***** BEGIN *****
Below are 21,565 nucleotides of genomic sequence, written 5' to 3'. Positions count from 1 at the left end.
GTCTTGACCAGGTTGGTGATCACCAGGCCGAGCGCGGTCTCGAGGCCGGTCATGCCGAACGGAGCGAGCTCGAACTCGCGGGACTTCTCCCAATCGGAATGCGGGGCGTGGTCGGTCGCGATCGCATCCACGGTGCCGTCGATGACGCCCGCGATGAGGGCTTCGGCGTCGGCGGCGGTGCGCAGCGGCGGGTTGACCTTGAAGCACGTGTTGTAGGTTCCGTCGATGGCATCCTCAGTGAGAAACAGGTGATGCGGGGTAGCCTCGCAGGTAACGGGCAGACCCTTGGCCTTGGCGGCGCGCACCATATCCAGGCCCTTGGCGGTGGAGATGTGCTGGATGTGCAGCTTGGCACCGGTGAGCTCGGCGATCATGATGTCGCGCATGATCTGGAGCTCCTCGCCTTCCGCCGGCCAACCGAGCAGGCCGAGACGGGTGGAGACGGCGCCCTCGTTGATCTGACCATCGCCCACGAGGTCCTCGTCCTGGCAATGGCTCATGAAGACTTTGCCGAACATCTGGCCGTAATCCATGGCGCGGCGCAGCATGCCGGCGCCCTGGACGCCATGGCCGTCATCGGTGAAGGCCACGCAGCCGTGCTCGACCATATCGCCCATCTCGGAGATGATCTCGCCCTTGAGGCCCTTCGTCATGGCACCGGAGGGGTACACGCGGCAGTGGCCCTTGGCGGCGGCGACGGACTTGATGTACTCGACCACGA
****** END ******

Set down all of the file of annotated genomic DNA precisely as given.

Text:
Below are 21,565 nucleotides of genomic sequence, written 5' to 3'. Positions count from 1 at the left end.
GTCTTGACCAGGTTGGTGATCACCAGGCCGAGCGCGGTCTCGAGGCCGGTCATGCCGAACGGAGCGAGCTCGAACTCGCGGGACTTCTCCCAATCGGAATGCGGGGCGTGGTCGGTCGCGATCGCATCCACGGTGCCGTCGATGACGCCCGCGATGAGGGCTTCGGCGTCGGCGGCGGTGCGCAGCGGCGGGTTGACCTTGAAGCACGTGTTGTAGGTTCCGTCGATGGCATCCTCAGTGAGAAACAGGTGATGCGGGGTAGCCTCGCAGGTAACGGGCAGACCCTTGGCCTTGGCGGCGCGCACCATATCCAGGCCCTTGGCGGTGGAGATGTGCTGGATGTGCAGCTTGGCACCGGTGAGCTCGGCGATCATGATGTCGCGCATGATCTGGAGCTCCTCGCCTTCCGCCGGCCAACCGAGCAGGCCGAGACGGGTGGAGACGGCGCCCTCGTTGATCTGACCATCGCCCACGAGGTCCTCGTCCTGGCAATGGCTCATGAAGACTTTGCCGAACATCTGGCCGTAATCCATGGCGCGGCGCAGCATGCCGGCGCCCTGGACGCCATGGCCGTCATCGGTGAAGGCCACGCAGCCGTGCTCGACCATATCGCCCATCTCGGAGATGATCTCGCCCTTGAGGCCCTTCGTCATGGCACCGGAGGGGTACACGCGGCAGTGGCCCTTGGCGGCGGCGACGGACTTGATGTACTCGACCACGA